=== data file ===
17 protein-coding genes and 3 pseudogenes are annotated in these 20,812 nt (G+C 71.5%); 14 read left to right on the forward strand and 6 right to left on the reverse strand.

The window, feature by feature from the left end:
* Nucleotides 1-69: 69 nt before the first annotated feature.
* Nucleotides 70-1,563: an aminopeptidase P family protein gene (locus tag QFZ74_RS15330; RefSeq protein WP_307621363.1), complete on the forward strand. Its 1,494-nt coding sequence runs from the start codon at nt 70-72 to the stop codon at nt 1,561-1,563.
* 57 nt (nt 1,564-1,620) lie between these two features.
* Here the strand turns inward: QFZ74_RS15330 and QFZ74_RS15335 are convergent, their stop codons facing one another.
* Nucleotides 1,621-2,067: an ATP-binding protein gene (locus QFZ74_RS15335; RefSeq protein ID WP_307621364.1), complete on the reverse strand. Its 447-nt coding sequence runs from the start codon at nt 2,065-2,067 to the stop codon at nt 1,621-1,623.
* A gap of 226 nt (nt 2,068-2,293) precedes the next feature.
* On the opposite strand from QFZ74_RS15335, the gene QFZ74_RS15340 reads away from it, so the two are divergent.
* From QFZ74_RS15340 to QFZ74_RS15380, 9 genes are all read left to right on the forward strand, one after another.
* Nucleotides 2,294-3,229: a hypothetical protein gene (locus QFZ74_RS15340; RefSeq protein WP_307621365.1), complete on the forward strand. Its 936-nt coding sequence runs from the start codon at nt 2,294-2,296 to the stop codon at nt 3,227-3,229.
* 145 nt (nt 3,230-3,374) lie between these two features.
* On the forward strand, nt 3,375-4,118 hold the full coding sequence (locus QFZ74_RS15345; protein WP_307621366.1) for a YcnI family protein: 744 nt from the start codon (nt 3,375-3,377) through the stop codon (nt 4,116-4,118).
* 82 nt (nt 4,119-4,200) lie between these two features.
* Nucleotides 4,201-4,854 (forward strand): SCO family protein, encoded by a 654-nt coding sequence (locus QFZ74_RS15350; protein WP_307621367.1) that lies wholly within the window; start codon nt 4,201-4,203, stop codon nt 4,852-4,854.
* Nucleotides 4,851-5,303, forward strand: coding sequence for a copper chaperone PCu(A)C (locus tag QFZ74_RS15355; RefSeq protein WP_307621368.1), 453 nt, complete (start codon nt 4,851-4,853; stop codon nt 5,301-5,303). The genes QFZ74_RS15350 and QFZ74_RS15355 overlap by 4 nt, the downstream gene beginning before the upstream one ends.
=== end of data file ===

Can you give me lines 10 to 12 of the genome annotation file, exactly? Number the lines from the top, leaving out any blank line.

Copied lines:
* From QFZ74_RS15340 to QFZ74_RS15380, 9 genes are all read left to right on the forward strand, one after another.
* Nucleotides 2,294-3,229: a hypothetical protein gene (locus QFZ74_RS15340; RefSeq protein WP_307621365.1), complete on the forward strand. Its 936-nt coding sequence runs from the start codon at nt 2,294-2,296 to the stop codon at nt 3,227-3,229.
* 145 nt (nt 3,230-3,374) lie between these two features.